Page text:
Connecting mediated presence

Synchronization between different locations of mediated presence and synchronization between natural and mediated presence creates powerful experiences. During the GHP the connection with the Russians, New Zealand and also with the ANC, for example, had an impact on the people present. This was even more the case during the 0+Ball. The network internationally, and locally in Amsterdam, where nurses from the hospital would visit Paradiso, and the synchronization between events in San Francisco and Amsterdam Ñ in Paradiso, the hospitals, the private homes and in public locations Ñ made the awareness of being part of 'something happening' more profound. Even though synchronization can be approached and experienced in this way, whether it can be achieved in a strictly logical sense remains open to question.

Mediating context is logically impossible. Nevertheless, people need to contextualize to understand what they perceive. Previous knowledge and opinions (including prejudices), media schemata and processes of attribution define how people receive and contextualize the mediated presences they perceive. When trying to mediate context, the mediation of an atmosphere is one of the hardest things to achieve. An atmosphere is an environment in which one breathes and acts, it gives a sense of what is possible next and is highly dependent upon natural presences.

When mediated presence generates vital information that reaches people in their own situation, the mediated presence adds elements to natural presence which natural presence otherwise would not have possessed. Generating vital information is one of the strategies that causes mediated presence to be embraced. However, the context has to be perceived as trustworthy. Vital information forms a bridge between mediated and natural presence in a very convincing way.

Vital information can be very mundane: buying tickets, Internet banking, exchanging love letters. But it can also be very elaborate as in finding out about state-of-the-art pharmaceutical drugs and where to obtain them, or being able to listen to Internet radio in Sarajevo under siege. For information to be vital, it has to touch upon our natural presence physically or socially. Mediated presence, which generates vital information, will ultimately have this effect.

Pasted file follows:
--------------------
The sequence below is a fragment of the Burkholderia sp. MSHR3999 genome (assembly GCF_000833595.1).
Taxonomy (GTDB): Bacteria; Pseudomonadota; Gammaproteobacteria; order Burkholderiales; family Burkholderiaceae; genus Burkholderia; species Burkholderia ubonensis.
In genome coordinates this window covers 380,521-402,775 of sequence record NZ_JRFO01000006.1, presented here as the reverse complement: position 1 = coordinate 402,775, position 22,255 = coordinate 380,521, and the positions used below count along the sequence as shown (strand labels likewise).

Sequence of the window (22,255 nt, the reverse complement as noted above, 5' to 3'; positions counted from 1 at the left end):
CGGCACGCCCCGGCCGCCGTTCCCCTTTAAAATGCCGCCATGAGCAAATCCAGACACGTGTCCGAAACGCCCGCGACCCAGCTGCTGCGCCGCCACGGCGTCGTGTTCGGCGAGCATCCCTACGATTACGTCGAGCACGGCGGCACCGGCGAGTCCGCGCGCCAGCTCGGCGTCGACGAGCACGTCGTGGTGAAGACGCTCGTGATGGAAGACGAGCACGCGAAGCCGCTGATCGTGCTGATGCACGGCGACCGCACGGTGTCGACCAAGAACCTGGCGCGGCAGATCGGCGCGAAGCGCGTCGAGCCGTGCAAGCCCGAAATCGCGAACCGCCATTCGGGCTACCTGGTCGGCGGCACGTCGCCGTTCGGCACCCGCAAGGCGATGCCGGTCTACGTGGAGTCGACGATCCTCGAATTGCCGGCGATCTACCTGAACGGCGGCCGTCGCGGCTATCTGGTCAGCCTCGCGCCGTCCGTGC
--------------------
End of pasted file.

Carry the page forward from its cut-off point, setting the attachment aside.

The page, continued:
When natural presence and mediated presence are synchronized in a situation that is witnessed, then drama in a theatrical sense can evolve. I refer here to the moment when Captain Crunch spoke to the Russians, for example. For drama to evolve the content has to be exciting and the format has to facilitate the experience. On the other hand when Jan Ruiter literally flew in from San Francisco at the end of the 0+Ball, which I imagined would be dramatically interesting, this did not turn out to be the case despite the fact that the content he brought was interesting to us. Because of this study I have realized that catharsis occurs locally. A drama, or a dramatic storyline, is experienced in natural presence over a certain period of time. Any orchestration in personal lives, or in public events, includes the making of choices. Things will be forgotten or will be discarded to make the story work. Mediated presence can be part of this, but the distinct experience of the drama is inside the person who is together with (and witnessed by) other people during that period of time. Only those who spend the duration of this time together can experience the catharsis. Mediated presence can provide input, but catharsis is bound to natural presence, to being here, now and with you, as I argued previously. When, on the contrary, mediated presence does generate a sense of place and people do spend the duration of the time in this mediated place, catharsis possibly could take place even though anyone involved is only connected by way of mediated presence. I almost fear writing these words because so many evangelists of information and communication technology have confidently promised these possibilities for over two decade. Many stories are told, but to really understand how catharsis and a sense of place develop via mediated presence much more research has to be done and experiences have to be gathered.